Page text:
The relationship between locus of control and depression: A cross-sectional survey with university students in Botswana
Background: Research has consistently revealed a positive association between external locus of control and depression. Little, if any, research has investigated locus of control and depression in the sociocultural context of Botswana.
Aim: To explore the relationship between locus of control and depression among undergraduate students in Botswana and to determine the impact of age and gender on this relationship.
Setting: University of Botswana.
Methods: A sample of 272 students was surveyed through a self-administered questionnaire, which included the Levenson’s multidimensional locus of control scale, the Beck Depression Inventory-II and demographic questions. Data analysis utilised descriptive statistics, correlation analysis, independent samples t-tests and standard multiple regression analysis.
Results: Of the 272 participants, 47.3% scored low (minimal) levels of depression, 23.4% scored mild levels, 18.0% scored moderate levels and 11.3% scored severe levels of depression. Students who believed that they were in control of events in their lives were less likely to present with depressive symptoms (r = -0.29, p = 0.000), while students who believed that chance (r = 0.45, p = 0.000) or powerful others (r = 0.40, p = 0.000) controlled their lives were more likely to have high depression scores. Both internal and external locus of control, together with age, explained 31% of the variance in depression scores; gender made no significant contribution to levels of depression.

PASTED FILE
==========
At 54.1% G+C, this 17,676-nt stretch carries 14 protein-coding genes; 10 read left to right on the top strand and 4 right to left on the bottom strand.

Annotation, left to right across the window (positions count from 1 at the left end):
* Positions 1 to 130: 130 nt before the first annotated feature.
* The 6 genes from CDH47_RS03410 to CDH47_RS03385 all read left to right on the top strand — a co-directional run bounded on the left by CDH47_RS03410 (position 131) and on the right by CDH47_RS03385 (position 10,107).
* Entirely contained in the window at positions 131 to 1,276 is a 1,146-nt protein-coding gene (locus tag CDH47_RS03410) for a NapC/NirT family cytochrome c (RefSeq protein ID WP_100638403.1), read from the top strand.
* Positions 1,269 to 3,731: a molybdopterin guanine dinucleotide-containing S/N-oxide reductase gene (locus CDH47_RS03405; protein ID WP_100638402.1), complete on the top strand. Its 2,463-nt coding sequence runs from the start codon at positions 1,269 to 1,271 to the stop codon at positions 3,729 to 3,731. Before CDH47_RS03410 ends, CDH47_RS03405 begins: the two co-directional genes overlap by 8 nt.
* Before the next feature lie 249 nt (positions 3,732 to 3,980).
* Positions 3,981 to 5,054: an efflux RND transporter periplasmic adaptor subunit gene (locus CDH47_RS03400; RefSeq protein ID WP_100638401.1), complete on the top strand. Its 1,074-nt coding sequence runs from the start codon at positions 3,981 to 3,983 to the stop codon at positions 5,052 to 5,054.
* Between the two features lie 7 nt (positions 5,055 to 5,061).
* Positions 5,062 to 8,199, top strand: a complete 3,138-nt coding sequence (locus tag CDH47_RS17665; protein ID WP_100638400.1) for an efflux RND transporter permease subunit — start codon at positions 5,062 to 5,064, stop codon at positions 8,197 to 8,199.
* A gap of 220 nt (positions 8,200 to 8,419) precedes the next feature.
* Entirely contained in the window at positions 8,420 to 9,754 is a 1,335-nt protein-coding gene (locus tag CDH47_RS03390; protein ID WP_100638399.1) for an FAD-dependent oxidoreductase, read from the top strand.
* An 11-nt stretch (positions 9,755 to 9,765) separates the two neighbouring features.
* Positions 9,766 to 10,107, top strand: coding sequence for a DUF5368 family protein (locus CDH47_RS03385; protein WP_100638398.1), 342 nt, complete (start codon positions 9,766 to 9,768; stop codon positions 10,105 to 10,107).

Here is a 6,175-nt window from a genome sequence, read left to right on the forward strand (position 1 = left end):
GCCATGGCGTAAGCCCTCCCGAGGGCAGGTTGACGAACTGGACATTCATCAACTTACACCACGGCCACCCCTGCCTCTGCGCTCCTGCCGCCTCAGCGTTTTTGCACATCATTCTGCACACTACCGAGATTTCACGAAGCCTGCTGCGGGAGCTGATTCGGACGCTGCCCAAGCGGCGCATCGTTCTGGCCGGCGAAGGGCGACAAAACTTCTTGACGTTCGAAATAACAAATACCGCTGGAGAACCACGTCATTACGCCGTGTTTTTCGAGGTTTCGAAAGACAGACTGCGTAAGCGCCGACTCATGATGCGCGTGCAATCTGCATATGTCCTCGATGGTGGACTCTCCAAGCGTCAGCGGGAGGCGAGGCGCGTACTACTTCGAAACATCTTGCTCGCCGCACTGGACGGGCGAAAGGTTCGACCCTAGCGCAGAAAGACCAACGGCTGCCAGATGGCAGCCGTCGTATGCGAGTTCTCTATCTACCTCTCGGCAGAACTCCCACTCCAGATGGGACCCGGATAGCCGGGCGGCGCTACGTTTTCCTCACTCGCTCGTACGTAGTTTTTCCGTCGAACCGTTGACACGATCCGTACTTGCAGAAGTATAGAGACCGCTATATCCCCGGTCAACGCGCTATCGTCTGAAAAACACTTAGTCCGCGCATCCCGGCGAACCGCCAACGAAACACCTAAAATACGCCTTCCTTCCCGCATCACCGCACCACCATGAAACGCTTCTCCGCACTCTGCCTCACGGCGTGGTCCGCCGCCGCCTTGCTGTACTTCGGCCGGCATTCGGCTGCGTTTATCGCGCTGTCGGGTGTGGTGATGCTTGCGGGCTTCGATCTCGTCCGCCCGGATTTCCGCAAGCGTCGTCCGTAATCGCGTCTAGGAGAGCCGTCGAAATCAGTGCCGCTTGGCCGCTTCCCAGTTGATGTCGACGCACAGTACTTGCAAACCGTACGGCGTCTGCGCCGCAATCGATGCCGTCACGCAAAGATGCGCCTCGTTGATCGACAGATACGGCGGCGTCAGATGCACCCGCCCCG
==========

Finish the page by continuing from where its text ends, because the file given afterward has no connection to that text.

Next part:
Conclusion: The study results draw attention to locus of control as one of the cognitive variables associated with depression. Further research is needed to determine how locus of control can be addressed in the treatment and prevention of depression in university contexts.